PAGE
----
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The Arts in Folsom: Allison Carlos, Movement Matters

Interested in the intricacies and magnificence of the human form, Allison Carlos started her career in the life sciences, yet her passion for creating often led her back to painting. Throughout her studio training and art history studies, Carlos found her niche: bold, colorful, large-format work in abstract or impressionist style. “I discovered how the unique characteristics of various paint media and deliberate use of color allow for deep expression and project the God-inspired beauty of everyday subject matter and thoughts of the soul.” The Folsom-based artist is currently pursuing her Master of Divinity at Duke University, to further develop her depth of knowledge and language around faith.

HLB: What significance does the human form hold? 

AC: The human form is a fully contained object that performs with endless creative character for an artist to capture. For example, one person sitting and looking up to the sky is projecting a unique scene to be painted that cannot be replicated by another artist. Even if they sit in the same spot and look to the sky, the essence of the person cannot be the same. People engaging in their everyday lives are always interesting to capture.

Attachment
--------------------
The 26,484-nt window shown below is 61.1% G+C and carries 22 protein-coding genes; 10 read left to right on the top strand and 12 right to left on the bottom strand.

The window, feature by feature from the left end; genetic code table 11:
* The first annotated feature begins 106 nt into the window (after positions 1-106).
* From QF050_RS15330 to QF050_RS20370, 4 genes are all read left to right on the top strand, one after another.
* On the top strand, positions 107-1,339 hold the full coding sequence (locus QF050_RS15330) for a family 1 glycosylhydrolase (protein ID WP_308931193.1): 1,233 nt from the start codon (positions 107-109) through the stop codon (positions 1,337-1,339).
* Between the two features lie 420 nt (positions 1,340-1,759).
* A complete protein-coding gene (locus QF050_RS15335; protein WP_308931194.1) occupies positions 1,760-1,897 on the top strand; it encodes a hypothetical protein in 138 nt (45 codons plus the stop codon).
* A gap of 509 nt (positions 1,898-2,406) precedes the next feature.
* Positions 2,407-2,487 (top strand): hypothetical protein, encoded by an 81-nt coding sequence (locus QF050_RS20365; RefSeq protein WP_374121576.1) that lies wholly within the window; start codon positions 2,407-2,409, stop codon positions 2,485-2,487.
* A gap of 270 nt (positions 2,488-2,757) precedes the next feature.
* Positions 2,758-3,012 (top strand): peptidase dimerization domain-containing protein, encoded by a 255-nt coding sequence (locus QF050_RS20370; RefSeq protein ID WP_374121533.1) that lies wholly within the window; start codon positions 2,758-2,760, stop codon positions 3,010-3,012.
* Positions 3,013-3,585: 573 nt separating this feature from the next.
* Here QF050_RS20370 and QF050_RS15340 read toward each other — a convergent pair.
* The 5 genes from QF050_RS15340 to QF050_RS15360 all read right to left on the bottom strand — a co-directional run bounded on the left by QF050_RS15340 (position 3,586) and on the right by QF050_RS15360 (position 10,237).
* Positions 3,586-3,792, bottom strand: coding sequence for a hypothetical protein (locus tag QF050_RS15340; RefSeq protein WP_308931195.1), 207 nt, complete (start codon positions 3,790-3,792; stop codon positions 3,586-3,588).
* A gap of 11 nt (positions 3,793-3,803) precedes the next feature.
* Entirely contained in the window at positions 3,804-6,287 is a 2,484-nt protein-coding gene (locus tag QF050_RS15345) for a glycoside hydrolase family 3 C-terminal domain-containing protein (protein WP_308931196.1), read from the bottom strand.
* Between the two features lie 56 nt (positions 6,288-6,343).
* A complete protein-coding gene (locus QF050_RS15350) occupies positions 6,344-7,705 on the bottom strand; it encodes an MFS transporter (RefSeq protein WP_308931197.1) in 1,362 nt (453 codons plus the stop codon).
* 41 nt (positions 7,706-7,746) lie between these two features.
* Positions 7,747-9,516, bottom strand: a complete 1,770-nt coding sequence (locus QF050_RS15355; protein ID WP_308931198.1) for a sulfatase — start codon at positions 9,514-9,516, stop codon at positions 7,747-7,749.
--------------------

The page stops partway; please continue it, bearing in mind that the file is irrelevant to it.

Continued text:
HLB: What else inspires you? 

AC: I’m inspired by the sheer process of creativity, the physical engagement with the materials, and the manipulation to create form, colors, and design that I hope [people] experience emotively when they look at my work. This is so much a factor in my approach to creating art that most times the subject doesn’t really matter. Frequently, my source material for creating work is not about an item or a scene; rather, it can be the observation of an interesting color pattern on the ground as I’m walking around town, a blurred vision, or even a bad photo.

HLB: What are some of your influences? 

AC: Most of my biggest influences have happened in the small spaces of ordinary life [while] interacting with other people. [One] significant moment was when I [realized] I have a particular style, which is like a fingerprint, and no one can paint exactly like another painter. It’s also always a delight when a person expresses how they experience a particular painting [of mine] and what they describe is exactly what I was experiencing when I painted the piece. There are times when an artist has new discoveries in their work, and there’s an incredible satisfaction that goes along with that.

HLB: Do you have any advice on how to overcome artistic struggles? 

AC: Like most activities and pursuits in life, developing as an artist requires commitment of time, training, practice, and a belief in what you know about yourself. In my experience, I’m never as good or as bad an artist as I think I am. I find I always have something to teach and something to learn. [In other words], believe in what you can do with all humility.

By Heather Becker